Wednesday, June 28, 2006

War for the Eurasian Soul: A Second Footnote

Simultaneously, the 30th session of the Parliamentary Assembly of the Russia-Belarus Union (RBU) opened in Navapolatsk. On this occasion, parliamentarians from Russia, led by Duma Speaker Boris Gryzlov, condemned the U.S. and EU sanctions against Belarus as interference in the internal affairs of a sovereign state. Sergei Baburin, deputy speaker of the Russian Duma, went further, demanding that Belarus offer a suitable response and expressing his surprise at the relatively mild reaction to date from Minsk. Belarus's essentially symbolic response -- it is highly unlikely that the 10 leading U.S. officials have assets in the country -- soon followed.

Presidential aide Dzmitry Bulakhau described the RBU as the “nucleus of post-Soviet integration in principle” and noted that if Russia and Belarus went down separate paths, then the outside "destructive forces" would be directed against Russia with its vast resources and territories. In this way, Belarus is serving as a protective shield for Russia in geo-strategic terms. Such a stance may help to explain the importance of the joint military exercises, which coincided with yet another high-level summit in Minsk, that of the Council of Defense Ministers of the Collective Security Treaty Organization.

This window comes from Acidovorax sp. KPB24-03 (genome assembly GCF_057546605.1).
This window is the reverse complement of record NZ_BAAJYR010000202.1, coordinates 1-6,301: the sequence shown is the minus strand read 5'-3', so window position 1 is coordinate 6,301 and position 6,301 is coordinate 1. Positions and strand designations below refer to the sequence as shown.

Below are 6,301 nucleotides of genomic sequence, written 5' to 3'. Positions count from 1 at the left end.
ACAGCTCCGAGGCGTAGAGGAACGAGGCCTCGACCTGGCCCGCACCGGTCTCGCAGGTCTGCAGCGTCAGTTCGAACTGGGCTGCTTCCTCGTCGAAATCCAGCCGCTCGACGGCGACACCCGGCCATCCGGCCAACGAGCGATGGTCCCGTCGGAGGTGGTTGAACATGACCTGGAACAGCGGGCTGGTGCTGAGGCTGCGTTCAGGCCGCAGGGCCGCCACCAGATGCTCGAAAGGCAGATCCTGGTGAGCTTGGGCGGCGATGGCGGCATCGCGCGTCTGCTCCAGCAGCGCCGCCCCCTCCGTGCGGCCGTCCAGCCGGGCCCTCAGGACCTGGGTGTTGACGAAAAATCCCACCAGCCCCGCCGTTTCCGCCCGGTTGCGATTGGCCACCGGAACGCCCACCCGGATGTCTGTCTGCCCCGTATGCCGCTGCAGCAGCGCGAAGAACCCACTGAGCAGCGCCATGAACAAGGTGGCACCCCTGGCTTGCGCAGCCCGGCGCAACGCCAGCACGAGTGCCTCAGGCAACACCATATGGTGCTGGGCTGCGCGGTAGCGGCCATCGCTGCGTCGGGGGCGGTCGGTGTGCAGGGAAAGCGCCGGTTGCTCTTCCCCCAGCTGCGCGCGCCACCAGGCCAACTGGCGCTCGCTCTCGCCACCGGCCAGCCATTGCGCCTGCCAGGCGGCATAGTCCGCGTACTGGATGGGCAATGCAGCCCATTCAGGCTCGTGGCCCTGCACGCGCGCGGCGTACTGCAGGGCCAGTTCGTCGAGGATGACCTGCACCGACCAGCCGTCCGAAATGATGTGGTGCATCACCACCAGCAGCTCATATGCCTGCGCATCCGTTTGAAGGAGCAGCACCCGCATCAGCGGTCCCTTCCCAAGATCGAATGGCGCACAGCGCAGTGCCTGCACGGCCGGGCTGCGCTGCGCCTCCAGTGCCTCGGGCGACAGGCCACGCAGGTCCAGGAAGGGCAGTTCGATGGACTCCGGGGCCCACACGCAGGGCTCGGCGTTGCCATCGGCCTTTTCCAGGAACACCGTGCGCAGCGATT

Belarus then is pursuing several paths: it seeks to be a cooperative partner with Russia in economic, trade, and security bodies that are -- at least in theory -- directed toward greater integration, especially between the two Slavic countries. Likewise RBU directly threatens Belarusian sovereignty, but has largely been a paper entity and would need a common currency to ensure its deeper development. Gryzlov did say, however, that a working group had "almost completed" the draft of the constitutional act of the union state.

Two questions emerge for the summer of 2006: the first is whether the Lukashenka regime is an asset or a liability from Russia's perspective, and if so to what extent Putin will accede to Western demands to put more pressure on his neighbor to improve human rights and restore a more democratic system; the second, and far more critical question is to what extent Belarus can survive as a sovereign and independent entity within the various integration structures and particularly with the prospective finalization of the structure of the RBU. There is little indication that the Belarusian government has thought through this question, but it cannot be avoided for much longer.

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